Marxism

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Marxism, Cultural Hegemony
...and the Media
Revision
Dominant Ideology and the media
An ideology is a belief system
that is constructed and then
embedded in the public
consciousness by the media.
Media texts represent the
world usually in order to
support a dominant ideology.
For example, newspapers
often promote the dominant
ideology of patriotism
through their representation
of race and nationality.
Some dominant ideologies
Capitalism. The production of capital
and consumption of surplus value as
a life goal.
Patriotism. To love, support and
protect one’s country and its
people.
Marriage and family. The “right
way” to live is to marry an
opposite-sex partner and have
children.
Male superiority. Men are more
suited to positions of power, and
more suited to decision-making at
work and at home.
Marxism
Karl Marx
Friedrich Engels
Marxism is an economic and
socio-political world view that
contains within it a political
ideology for how to change and
improve society by
implementing socialism.
It was originally developed in
the early to mid nineteenth
century by two German émigrés
living in Britain, Karl Marx and
Friedrich Engels. Marxism is
based upon a materialist
interpretation of history – social
groups are driven by creating
and maintaining wealth.
Class struggle
Marx and Engels believed that
social change occurs because of
the struggle between different
classes within society who are
constantly competing to
improve their conditions.
The Marxist analysis leads to
the conclusion that capitalism,
the currently dominant form of
economic management, leads
to the oppression of the
proletariat who not only make
up the majority of the world's
populace but who also spend
their lives working for the
benefit of the bourgeoisie, the
wealthy ruling class in society.
Workers
(Proletariat)
‘Fat Cats’
(Bourgeoisie)
To correct this inequality between the
bourgeoisie, who are the wealthy minority,
and the proletariat, who are the poorer
majority, Marxism advocates, and believes
in the historical inevitability, of a
proletarian revolution, when the
proletariat take control of government,
and then implement reforms to benefit
their class, namely the confiscation of
private property which is then taken under
state control and run for the benefit of the
people rather than for the interests of
private profit.
Such a system is socialism, although
Marxists believe that eventually a socialist
society would develop into an entirely
classless system, which is known as
communism in Marxist terminology.
Marxism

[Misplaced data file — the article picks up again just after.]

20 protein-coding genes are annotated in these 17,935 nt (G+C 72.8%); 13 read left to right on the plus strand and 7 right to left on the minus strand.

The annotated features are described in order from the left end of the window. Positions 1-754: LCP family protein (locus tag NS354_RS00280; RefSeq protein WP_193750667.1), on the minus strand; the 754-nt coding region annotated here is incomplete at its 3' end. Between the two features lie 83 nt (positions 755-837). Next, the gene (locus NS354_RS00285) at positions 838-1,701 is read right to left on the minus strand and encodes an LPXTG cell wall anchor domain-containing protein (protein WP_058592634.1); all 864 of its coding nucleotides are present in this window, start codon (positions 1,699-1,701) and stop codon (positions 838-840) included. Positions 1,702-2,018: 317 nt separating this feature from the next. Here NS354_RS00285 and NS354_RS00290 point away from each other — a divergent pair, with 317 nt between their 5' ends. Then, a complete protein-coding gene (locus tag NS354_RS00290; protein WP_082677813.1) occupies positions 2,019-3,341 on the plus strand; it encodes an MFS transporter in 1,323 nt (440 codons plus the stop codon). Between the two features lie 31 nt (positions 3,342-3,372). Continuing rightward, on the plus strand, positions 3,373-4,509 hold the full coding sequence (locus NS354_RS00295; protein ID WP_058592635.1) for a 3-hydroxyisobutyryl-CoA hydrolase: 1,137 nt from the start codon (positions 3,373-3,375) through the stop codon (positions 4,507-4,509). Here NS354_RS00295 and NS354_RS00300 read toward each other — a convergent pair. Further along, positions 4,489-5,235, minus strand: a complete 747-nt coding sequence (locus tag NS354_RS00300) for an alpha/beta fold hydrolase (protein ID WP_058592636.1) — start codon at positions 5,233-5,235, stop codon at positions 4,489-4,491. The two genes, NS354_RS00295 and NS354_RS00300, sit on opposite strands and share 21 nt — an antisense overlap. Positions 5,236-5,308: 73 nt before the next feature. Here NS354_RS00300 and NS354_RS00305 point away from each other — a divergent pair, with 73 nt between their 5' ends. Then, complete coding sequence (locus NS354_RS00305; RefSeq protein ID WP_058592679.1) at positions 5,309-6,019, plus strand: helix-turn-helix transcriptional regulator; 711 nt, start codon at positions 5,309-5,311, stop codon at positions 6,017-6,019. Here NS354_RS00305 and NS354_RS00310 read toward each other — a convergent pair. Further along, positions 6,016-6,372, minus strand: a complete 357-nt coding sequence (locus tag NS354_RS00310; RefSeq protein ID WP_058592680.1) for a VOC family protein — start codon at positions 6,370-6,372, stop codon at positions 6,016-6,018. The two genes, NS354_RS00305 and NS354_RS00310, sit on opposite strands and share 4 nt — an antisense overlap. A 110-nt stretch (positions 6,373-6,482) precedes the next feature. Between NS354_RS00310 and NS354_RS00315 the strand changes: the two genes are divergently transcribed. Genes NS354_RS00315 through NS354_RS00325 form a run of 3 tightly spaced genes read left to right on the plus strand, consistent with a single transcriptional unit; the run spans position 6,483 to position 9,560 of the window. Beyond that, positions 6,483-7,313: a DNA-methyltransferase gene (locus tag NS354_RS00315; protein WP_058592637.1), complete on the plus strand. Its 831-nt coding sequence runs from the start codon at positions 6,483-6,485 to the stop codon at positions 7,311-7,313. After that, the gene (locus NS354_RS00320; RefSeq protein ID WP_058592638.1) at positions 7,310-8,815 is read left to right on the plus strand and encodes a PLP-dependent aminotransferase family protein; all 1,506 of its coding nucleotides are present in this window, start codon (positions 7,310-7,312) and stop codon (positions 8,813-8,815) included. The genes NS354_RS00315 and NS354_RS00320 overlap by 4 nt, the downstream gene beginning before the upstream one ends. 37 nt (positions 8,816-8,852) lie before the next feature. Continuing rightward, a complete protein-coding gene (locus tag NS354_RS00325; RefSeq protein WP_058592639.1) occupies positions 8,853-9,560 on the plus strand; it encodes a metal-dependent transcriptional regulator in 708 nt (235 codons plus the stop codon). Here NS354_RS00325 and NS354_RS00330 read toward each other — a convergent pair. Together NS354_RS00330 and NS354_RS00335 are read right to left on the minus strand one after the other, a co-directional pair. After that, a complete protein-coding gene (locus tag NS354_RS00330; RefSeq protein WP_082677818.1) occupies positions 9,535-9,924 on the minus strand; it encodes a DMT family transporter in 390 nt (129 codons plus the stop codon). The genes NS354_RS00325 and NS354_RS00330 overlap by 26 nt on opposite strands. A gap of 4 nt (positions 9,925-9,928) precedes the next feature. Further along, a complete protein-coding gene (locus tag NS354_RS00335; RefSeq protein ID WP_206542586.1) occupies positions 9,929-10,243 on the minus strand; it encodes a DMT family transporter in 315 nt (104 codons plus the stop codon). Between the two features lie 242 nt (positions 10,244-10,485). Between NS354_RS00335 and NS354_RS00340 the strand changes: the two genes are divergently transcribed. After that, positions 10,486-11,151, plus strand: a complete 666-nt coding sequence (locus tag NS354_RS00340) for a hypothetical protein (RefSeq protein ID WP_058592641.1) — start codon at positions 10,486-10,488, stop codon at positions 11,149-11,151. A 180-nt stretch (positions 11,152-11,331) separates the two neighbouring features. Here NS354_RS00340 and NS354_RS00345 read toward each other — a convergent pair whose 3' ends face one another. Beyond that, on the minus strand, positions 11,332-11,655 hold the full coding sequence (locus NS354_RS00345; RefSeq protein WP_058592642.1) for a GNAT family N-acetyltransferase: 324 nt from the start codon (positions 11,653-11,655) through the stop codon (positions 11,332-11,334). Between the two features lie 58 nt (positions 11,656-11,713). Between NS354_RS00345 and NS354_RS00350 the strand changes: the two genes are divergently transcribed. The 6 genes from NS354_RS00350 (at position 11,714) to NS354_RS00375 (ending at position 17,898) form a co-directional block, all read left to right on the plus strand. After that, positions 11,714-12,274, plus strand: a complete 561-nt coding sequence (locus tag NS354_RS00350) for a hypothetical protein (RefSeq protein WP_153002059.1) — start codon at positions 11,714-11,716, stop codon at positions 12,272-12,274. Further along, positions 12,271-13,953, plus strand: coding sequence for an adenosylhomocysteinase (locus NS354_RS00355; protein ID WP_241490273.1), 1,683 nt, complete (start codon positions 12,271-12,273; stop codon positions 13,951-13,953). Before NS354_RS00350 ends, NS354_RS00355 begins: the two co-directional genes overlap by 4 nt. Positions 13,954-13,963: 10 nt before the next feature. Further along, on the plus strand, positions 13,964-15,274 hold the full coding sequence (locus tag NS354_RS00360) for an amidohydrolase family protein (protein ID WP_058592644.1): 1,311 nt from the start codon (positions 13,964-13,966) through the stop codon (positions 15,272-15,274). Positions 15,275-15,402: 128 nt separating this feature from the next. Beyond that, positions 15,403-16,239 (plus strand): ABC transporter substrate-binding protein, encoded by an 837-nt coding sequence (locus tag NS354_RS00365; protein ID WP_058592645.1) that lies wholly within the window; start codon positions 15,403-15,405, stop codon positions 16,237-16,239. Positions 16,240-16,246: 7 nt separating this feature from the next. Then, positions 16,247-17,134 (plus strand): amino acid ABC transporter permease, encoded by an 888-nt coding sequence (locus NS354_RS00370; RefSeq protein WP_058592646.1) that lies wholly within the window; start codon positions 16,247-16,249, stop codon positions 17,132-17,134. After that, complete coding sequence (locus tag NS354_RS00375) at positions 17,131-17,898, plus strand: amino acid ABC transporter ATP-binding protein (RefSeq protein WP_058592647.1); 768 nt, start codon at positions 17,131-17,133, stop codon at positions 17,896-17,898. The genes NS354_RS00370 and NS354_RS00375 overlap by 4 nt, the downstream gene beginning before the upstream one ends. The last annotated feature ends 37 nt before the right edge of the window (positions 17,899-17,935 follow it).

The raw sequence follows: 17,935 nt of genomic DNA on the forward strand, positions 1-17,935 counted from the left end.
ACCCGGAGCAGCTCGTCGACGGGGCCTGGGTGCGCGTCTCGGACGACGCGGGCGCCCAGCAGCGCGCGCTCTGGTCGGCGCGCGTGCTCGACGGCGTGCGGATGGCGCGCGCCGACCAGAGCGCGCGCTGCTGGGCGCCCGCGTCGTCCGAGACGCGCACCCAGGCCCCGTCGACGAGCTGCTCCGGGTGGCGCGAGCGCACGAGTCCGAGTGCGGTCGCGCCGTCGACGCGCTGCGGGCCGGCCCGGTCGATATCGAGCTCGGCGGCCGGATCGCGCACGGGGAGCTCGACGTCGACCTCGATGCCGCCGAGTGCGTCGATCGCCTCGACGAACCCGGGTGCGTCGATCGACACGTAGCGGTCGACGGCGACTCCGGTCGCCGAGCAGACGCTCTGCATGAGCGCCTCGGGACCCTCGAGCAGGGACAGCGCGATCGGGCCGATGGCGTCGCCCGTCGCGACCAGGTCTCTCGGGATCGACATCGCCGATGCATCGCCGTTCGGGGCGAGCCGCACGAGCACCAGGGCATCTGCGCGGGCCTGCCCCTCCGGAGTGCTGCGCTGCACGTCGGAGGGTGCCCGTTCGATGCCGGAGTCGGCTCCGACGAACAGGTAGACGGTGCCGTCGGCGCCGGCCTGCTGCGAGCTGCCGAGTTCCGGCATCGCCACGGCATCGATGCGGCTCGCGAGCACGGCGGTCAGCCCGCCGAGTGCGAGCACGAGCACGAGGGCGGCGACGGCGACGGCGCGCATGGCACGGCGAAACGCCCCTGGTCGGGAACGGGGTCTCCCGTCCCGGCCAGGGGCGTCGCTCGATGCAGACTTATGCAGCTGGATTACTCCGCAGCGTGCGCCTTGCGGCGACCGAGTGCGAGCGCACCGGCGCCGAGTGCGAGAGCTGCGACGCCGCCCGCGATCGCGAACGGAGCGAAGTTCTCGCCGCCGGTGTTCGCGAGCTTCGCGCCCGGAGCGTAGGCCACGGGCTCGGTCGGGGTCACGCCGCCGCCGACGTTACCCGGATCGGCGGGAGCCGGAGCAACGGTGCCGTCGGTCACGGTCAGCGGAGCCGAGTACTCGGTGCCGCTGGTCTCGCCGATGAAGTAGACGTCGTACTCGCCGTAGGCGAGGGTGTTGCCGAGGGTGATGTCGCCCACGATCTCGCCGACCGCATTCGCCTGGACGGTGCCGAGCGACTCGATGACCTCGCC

Marx died in 1883 but his ideas still have a
resonance today. Marx was an economist and
philosopher and wrote his Communist Manifesto
in1848. In it he advocated workers across the
world should unite against their oppressors, the
ruling classes, who were also their employers.
He wrote: ‘Workers of all lands unite, you have
nothing to lose but your chains’.
His ideas led to the development of Communist
political systems around the world. In Eastern
Europe these lasted until 1989. In this year the
Berlin Wall was pulled down and communism
here was abandoned as the dominant political
philosophy, although it still exists in countries
such as China, North Korea and Cuba.
Marx and Capitalism
Although Marx was alive long before the
mass media we know today, his ideas help
us to understand media theory.
In Marx’s view, all social and cultural
institutions such as the family, the
education system and the legal system as
well as the mass media (which in his day
would have been primarily the newspaper)
are shaped by the economic basis of
society. Therefore an understanding of the
economic sphere is essential to any
understanding of the role played by the
mass media in society.
This means we need to know something
about capitalism...
The two social classes in a capitalist
society
In capitalist economies, one group of people (the
ruling class or bourgeoisie) own the capital (money)
to invest in factories, offices, machinery, new
technology and land; in other words in almost all
those things necessary to produce wealth.
The one thing this group does not own is sufficient
labour to create profitable products and services.
Labour is owned by the second and much larger group
in society, the working classes (proletariat) who sell
this labour in order to survive. This labour may be
manual or intellectual.
However much or little workers are paid for their
labour, there must always be a ‘profit margin’ so
that the true value of the workers’ labour is not
returned to them. This is why Marxists see a conflict
in the material interests of the two classes; the
capitalist class wants to pay as little as possible for
labour, while it is in the interests of the working
class to have full value for their labour.
False Consciousness
Social institutions like the mass
media play a key role in ensuring
that the working class remain happy
with their situation despite the
inherent unfairness of the system.
Marx described the situation in
which members of the subordinate
classes cannot see that they are
being duped as ‘false consciousness’.
In Marxist terms, ideology can
ultimately be identified as the lies,
deceptions and misinformation
given to the working classes in order